Latin America’s Food Paradox: Hunger & Forced Migration Amidst Plenty

Jose Luis Chicoma reports for Food Tank

“The most biodiverse region on the planet, Latin America is an agroindustrial superpower that exports fully one fourth of its total production. By contrast, another agricultural superpower, Asia, exports only 6 percent of its production. Still Latin America has never succeeded in tapping into its agricultural wealth to adequately feed its population. At the moment, at least six countries in the region are in the throes of a food crisis, with nearly 268 million Latin Americans currently feeling the effects of food insecurity, with many millions more sure to join their ranks in the coming months.

The countries in crisis—Guatemala, El Salvador, Honduras, Nicaragua, Haiti and Venezuela—find themselves in this situation as a result of economic recessions, natural or climate-related disasters, waves of violence or widespread delinquency. On top of that, the invasion of Ukraine and resulting spike in energy costs, as well as the lingering effects of the coronavirus pandemic and a series of climate shocks have sparked one more perfect storm that is plunging millions more Latin Americans into hunger… Since the colonization, the Spanish favored producing export commodities, such as sugar, over basic staples aimed at feeding the local population. A similar logic applied to a string of other commodities, including bananas, coffee, and cacao, as well as grains and meat. More recently, Green Revolution-style agriculture has taken hold throughout much of the region, with large swaths of land given over to this fertilizer- and pesticide-heavy production. Argentina and Brazil have bet big on genetically modified soy and corn, which is exported to feed pigs and cattle in developed countries and China. Monocultures also predominate, such as sugar, which is used to produce ethanol, and palm oil, a key ingredient in ultra-processed foods…”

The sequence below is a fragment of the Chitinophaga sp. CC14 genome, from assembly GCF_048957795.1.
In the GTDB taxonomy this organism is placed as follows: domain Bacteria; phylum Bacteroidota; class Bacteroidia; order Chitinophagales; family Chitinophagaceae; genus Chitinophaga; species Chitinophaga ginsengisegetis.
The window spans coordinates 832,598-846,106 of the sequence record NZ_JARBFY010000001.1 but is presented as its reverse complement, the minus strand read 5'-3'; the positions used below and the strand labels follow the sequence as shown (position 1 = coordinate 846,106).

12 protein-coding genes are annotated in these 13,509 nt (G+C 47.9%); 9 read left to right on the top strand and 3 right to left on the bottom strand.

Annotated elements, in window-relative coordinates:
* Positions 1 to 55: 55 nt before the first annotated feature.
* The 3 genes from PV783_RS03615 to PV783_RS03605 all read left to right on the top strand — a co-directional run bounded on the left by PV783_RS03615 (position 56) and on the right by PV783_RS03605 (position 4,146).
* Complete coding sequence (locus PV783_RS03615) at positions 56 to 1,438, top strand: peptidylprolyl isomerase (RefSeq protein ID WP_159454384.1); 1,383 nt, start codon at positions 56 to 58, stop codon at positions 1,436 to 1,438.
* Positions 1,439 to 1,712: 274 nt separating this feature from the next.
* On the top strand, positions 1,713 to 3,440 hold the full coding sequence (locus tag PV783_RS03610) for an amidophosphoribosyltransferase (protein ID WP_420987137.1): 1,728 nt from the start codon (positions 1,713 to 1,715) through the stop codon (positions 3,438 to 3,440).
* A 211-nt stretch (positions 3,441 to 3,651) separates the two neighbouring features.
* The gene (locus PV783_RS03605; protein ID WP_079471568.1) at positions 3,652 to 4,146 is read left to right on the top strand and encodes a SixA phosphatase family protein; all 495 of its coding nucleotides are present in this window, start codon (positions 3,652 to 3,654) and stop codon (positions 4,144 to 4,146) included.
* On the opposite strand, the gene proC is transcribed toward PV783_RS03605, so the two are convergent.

Learn more: Latin America’s Food Paradox